So, back to the Olive Garden. The waitress was great but warned us that although the food was always good, that good food also takes time. So we should just relax and enjoy the afternoon. Which is what we did. They have such an extensive menu which I think is what most families or big tables will love because they have everything from light meals like wraps to Sunday Roasts, and more expensive modern items found on their specials board. They also have huge platters on offer paired with wines at very reasonable prices. If I could, I would make a trip there once a month on Sunday just to try everything once and have a lovely chilled glass of Sauvignon Blanc in summer and a warm, comforting glass of cabernet sauvignon in winter.
I ordered the Mussels in a creamy white wine sauce on linguine generously covered in Parmesan shavings. The waitress said “good choice” and she didn’t say that to anyone else so I was really excited to see and taste it. I’m not often impressed with mussel dishes at restaurants: not sufficiently de-bearded or scrubbed, tastes like sea water, grainy on your teeth, overcooked, too few or too small, and this was anything but. I can still taste it, and my mouth starts watering just thinking about it. At this very moment I’m putting a suggestion reminder on my phone to make a mussel pot next week. Firstly the mussels were massive. Bigger than any I had ever had or seen before and they were cooked to absolute perfection, meaty and tasty. They were swimming in this sauce that was so creamy and delicious that even though I finished the mussels, I couldn’t NOT take the sauce and left over linguine home. It was just as good for lunch the next day when I threw in some Cabanossi chunks. Oh yes. I did that. Pork in a seafood sauce. Slurp!
Holiday Restaurant Review: Instalment #7: Pintxada, Umhlanga
One of my most recommended restaurants is Little Havana, in Grenada Square. They aren’t cheap, but they’re also not over the top expensive, and the food is incredible. But that’s more of a dinner place for me.
Thankfully, for lunch, just downstairs from Little Havana, they have opened up a sister restaurant called Pintxada, pronounced *pinchada*. Not to be confused with a piñata, pronounced *pinyada*. They won’t be impressed if you walk in blindfolded and start smashing a baseball bat against everything to see what treats fall out. The name comes from the Northern Spanish word Pintxo, which is a small snack typically eaten in bars i.e. tapas. In addition to that, they also showcase award winning wines, Jack Black on tap, super refreshing sparkling wine spritzers and a rotisserie. If you want to know how to pronounce that, you can check with Suzelle at the following link https://www.youtube.com/watch?v=5Wq6H3gIdDQ Think smart Camps Bay bar meets relaxed Durban style.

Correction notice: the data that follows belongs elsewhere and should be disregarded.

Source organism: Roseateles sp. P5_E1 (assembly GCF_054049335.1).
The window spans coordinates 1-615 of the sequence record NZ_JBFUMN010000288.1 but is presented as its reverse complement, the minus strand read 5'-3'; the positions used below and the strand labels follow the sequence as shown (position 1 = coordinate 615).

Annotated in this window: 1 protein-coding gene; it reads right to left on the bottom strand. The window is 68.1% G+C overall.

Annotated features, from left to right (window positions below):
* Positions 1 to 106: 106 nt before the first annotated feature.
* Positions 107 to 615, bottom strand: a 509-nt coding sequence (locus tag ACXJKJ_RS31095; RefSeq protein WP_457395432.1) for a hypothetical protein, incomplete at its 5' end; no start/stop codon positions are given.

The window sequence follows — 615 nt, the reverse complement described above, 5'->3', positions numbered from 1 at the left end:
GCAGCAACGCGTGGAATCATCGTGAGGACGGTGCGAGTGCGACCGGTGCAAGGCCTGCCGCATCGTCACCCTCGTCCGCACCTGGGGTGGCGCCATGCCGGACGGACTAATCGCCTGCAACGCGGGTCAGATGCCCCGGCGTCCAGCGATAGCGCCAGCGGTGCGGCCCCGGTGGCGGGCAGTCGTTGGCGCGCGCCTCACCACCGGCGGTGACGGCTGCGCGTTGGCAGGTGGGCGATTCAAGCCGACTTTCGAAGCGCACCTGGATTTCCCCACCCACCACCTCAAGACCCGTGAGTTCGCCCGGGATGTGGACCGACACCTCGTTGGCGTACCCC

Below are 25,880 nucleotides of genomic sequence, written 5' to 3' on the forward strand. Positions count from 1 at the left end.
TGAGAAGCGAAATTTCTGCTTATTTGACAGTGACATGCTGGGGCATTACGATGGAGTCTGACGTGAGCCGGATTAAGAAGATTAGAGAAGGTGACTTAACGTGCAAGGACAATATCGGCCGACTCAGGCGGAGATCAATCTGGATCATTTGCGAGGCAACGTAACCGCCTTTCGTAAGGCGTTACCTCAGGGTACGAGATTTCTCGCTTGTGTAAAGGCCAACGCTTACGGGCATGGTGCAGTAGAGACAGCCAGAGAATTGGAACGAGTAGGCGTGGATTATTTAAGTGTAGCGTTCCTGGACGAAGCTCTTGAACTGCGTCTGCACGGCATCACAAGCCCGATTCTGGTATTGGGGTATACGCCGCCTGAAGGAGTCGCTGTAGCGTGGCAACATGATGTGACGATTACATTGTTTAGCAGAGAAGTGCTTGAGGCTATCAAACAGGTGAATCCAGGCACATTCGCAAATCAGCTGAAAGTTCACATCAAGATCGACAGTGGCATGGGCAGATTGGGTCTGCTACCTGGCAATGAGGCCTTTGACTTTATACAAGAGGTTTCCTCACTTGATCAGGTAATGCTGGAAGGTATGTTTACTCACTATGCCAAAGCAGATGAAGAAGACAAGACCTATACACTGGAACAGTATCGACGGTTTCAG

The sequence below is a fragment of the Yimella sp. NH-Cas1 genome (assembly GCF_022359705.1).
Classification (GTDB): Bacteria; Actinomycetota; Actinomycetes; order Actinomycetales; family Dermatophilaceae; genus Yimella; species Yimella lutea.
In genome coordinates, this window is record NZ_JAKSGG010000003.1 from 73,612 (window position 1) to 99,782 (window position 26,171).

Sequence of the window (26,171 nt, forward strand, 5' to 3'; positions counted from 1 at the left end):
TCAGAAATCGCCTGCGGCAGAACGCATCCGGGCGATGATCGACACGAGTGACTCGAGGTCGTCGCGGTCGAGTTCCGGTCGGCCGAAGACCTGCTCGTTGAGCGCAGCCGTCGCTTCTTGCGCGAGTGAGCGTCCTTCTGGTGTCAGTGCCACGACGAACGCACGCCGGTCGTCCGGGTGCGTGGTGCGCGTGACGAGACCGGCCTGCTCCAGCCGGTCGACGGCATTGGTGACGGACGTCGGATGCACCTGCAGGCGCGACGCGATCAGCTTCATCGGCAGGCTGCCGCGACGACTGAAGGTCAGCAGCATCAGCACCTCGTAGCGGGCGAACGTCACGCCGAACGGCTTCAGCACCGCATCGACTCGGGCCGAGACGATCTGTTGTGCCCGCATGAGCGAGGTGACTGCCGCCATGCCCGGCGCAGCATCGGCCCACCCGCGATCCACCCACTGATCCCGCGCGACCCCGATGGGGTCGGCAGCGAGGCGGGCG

On New Years day when most people were still too hung over from the night before, some made their way down to Chartwell Drive in search of somewhere celebratory to chow and cool down. That was us. Remo’s closed. Vovo Telo closed. Pintxada open! We had heard good things and hey, if it’s related to Little Havana, we knew we would be impressed! It was packed when we arrived and we feared having to wait in the scorching sun for a table as most people looked like they were setting up camp for the afternoon and the better part of the evening. The hostess greeted us while we took in the delightful smells and sights of a chef cutting up freshly roasted rotisserie chicken right at the entrance. That’s one way to draw the crowds in! We were escorted to the bar slash tapas area where we got to watch all the dishes being plated and leaving the kitchen, and where we could scrutinize the various types of olives and artichokes and cured meats on show. We ordered two cocktails with berry-like flavours mixed with a white wine spritzer while we perused the menu, the specials board and waited for a table outside.
Once we were seated outside in the sun, with thankfully just enough shade, we enjoyed our drinks and ordered the following (excuse the lack of precise dish names as I cannot for the life of me find any menus online): Home cured Salmon with cucumber dill & mustard R65 off the specials board; cajun grilled calamari & fried chorizo with pickling onions, tomatoes & a delicious hot sauce; and crispy pork belly. Wow! I’ve never had such a delicious combination of Tapas before. That dill and cucumber mustardy mayo was the perfect tangy accompaniment for the very lightly cured and ‘fresh as they come’ salmon chunks and slices. Followed by the richness and intense flavour of the calamari & chorizo dish, and the perfect crunchiness of that pork belly crackling (spot the free chip we scored in the pics), this was just what we were looking for.
So grab some mates, book a big table under an umbrella outside for lunch, order some beers, wines and cocktails and order 1 of every Pintxo you can get your hands on. Then pass them around and spread the Spanish love. Buen Provecho!